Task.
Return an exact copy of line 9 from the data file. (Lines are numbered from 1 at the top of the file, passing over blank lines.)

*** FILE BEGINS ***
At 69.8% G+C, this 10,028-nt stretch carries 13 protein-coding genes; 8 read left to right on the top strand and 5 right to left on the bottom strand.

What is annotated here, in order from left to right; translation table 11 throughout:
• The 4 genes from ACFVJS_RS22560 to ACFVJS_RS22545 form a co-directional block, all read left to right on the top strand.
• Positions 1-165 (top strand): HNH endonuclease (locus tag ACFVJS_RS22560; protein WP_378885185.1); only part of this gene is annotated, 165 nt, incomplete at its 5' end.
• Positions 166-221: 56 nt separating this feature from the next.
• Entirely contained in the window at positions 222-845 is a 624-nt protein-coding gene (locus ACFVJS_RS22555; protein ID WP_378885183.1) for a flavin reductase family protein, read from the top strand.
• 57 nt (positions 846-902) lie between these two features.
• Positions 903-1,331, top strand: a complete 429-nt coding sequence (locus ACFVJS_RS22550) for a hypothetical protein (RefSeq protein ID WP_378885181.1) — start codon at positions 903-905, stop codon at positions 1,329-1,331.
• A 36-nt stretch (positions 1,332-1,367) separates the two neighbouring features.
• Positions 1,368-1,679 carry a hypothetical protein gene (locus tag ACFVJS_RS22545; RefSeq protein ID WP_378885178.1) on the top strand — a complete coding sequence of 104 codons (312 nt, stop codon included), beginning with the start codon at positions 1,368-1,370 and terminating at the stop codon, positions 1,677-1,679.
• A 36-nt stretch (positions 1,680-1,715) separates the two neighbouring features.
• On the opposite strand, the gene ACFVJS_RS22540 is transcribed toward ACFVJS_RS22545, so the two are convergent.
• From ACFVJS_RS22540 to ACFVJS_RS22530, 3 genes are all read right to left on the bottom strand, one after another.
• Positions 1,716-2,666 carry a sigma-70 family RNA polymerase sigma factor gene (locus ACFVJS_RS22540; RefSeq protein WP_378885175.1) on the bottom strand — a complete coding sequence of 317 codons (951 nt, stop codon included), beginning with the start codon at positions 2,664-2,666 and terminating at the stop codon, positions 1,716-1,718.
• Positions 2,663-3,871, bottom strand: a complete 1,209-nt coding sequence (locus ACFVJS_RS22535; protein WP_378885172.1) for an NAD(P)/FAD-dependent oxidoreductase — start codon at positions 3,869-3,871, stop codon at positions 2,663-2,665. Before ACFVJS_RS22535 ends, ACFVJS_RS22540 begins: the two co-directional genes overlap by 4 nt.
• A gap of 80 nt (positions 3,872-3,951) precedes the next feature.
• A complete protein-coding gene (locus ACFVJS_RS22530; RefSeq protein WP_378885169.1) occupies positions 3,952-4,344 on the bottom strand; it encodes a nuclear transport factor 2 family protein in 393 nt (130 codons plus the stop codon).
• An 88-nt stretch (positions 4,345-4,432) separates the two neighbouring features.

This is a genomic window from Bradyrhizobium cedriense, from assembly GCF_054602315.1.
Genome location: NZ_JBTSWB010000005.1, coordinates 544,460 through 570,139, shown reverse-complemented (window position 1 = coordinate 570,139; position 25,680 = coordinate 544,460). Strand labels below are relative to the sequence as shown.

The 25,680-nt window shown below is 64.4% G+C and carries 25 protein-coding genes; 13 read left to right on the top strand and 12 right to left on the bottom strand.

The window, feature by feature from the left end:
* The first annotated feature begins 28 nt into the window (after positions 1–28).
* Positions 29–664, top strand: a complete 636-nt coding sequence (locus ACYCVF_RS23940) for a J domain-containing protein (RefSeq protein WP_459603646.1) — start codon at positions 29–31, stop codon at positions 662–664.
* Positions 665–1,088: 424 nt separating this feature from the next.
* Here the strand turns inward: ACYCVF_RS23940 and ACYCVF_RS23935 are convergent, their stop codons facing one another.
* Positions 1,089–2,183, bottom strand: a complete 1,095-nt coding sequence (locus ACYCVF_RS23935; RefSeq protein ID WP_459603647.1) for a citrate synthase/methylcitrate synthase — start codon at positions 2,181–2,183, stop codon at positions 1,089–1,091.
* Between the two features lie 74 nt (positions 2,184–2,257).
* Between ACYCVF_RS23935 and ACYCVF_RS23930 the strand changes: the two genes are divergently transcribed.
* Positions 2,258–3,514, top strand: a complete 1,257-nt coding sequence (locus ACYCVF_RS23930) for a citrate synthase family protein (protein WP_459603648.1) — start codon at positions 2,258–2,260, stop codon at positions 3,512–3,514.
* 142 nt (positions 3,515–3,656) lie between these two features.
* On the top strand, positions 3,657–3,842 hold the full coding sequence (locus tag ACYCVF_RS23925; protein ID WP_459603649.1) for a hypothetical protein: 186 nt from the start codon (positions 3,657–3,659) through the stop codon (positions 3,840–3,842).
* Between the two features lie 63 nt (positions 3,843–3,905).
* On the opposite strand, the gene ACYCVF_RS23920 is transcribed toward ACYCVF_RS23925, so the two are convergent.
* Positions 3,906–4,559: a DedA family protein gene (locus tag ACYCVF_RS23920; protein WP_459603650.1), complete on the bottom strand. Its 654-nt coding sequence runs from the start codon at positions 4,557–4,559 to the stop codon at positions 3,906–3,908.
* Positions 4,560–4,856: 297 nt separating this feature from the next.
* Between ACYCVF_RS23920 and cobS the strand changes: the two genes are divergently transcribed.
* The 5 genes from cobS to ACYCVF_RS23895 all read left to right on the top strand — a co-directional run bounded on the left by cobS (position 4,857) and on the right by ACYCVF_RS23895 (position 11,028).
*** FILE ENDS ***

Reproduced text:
• A 36-nt stretch (positions 1,332-1,367) separates the two neighbouring features.